You’ve likely never heard of a man called Mack Robinson.

Mack was an accomplished athlete and sprinter. In the 1936 Munich Olympic games, he ran an incredible race in which he set a new world record. He didn’t just beat the old record, he absolutely annihilated it. The reason you don’t know about Mack, is because he actually took second place in that race. Jesse Owens beat him by 4/10th of a second. That race famously caused Adolf HItler, in attendance, to storm out of the stadium, furious that the master race concept he promoted had been so obviously weakened. It was and remains an Iconic moment in world History.

Jesse Owens went on to a celebrated life, but Mack Robinson did not, working a series of small jobs for governments and school districts, not being really recognized and honored until the 1984 games. He was also overshadowed by his beloved younger brother, Jackie Robinson, famous for breaking the race barrier in Major League Baseball.

Mack’s story teaches a strong lesson for the sales world, applicable for you and for your clients. You have to choose your comparisons carefully, strategically.

When you look at how good you are or are not at your job, the only person you should be comparing yourself to is yesterday’s version of you. It does NOT matter how good your elevator pitch is compared to anyone else’s. It only matters how it compares to your pitch yesterday. Did it get better? Same with your objection handling, or your needs analysis or presentation. Your commission check might be smaller than someone else in the company, but if it is bigger than your personal best, then it is a win. Anchoring your comparison on others is a recipe for disappointment and discouragement.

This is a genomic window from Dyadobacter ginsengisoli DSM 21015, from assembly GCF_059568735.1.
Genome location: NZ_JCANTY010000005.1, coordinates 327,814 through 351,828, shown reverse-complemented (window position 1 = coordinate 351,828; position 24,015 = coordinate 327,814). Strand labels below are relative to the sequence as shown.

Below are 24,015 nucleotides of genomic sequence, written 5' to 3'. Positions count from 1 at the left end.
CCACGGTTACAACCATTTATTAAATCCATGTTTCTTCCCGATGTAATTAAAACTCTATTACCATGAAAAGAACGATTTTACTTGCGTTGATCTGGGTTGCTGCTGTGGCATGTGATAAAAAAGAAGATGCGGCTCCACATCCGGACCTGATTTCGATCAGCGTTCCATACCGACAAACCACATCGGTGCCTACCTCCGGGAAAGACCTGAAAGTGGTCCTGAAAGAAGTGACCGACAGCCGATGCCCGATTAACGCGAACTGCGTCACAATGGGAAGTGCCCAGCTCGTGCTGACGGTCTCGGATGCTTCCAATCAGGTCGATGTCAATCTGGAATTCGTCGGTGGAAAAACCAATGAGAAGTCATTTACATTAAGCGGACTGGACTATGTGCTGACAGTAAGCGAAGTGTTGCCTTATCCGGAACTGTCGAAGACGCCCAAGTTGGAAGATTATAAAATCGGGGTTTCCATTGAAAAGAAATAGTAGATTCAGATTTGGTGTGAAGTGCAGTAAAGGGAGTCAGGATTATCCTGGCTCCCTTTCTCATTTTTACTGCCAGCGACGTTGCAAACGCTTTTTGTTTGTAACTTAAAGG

Your clients will often have a tendency to try and compare your solution to an ideal scenario. They will often bring up objections based on your solution not being a perfect solution. The real comparison should be to all the other solutions ACTUALLY AVAILABLE to them. If you allow them to compare you to an imaginary ideal, you will always lose. “You have concerns about what we do, OK, what is the alternative plan and how does it compare to me?

Even when you obliterate a world record, there is always someone else better, even if by just 4/10th of a second.